Now it's time to connect the headphones to my Xbox Series X. Although on the bracket is a paper notice that you should check the firmware of the headset and update if necessary, all I want is to try it out immediately. Power button on the left side pressed and turned on. As known from Xbox controllers, you also connect the headset by pressing the connect button on the Xbox and on the headset afterwards. On the right side on the headset is the button that looks just like it does on a controller. Yes, that's exactly how it should be! Just seconds later, the Xbox welcomes the headset. It doesn't need a dongle, transmitter/receiver or anything like that. The microphone plugs into the jack socket on the headset. So it's detachable and comes with a wind shield. Of course, it's bendable and positionable to one's personal preferences.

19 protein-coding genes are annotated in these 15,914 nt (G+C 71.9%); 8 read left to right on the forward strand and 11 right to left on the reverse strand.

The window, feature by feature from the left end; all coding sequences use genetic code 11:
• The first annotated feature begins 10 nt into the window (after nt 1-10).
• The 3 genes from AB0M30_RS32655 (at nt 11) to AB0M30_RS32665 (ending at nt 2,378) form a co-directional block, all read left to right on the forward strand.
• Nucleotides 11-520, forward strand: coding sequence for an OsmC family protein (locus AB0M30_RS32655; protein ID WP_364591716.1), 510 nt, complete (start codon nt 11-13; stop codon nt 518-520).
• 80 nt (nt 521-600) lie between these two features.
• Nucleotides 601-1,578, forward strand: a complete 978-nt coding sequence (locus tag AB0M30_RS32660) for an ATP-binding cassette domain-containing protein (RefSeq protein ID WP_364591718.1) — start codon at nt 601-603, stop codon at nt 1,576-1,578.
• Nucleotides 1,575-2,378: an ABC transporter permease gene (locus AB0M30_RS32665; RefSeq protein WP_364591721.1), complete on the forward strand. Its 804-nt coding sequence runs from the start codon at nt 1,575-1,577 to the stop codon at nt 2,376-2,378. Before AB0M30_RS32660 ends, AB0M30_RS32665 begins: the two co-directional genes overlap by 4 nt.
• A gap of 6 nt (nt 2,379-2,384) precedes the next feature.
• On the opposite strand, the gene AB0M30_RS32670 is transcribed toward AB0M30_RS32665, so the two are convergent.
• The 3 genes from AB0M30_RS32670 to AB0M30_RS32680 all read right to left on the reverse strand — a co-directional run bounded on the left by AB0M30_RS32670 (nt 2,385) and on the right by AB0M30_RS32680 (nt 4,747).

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Without any changes in options, I started a few games. From Forza to Call of Duty to Tetris Effect, I tried out how these sound with the Razer Kaira Pro. What can I say, I'm thrilled right away. The sound is expressive, powerful, clear, unambiguous, and knows how to please. This is certainly due to the 50mm drivers. While the 40mm drivers have proven to be the standard, Razer installs their so-called TRIFORCE TITANIUM 50mm drivers here, for an individual reproduction of high, medium and low frequencies. This allows for even clearer highs and rich basses. Compared to regular 40mm drivers, these are 56% larger diaphragms, which provide more volume.

Of course, the microphone is also important for gaming. Almost everyone had this any time - people in the party chat are often very quiet, noisy or simply have a poor quality. The polar pattern of the detachable 9.9 mm supercardioid microphone allows even less noise from the sides than a cardioid microphone and picks up the voice even more lifelike thanks to a low frequency response and an open housing. My fellow gamers confirmed this several times and kept asking which headset it was.

The headset can do even more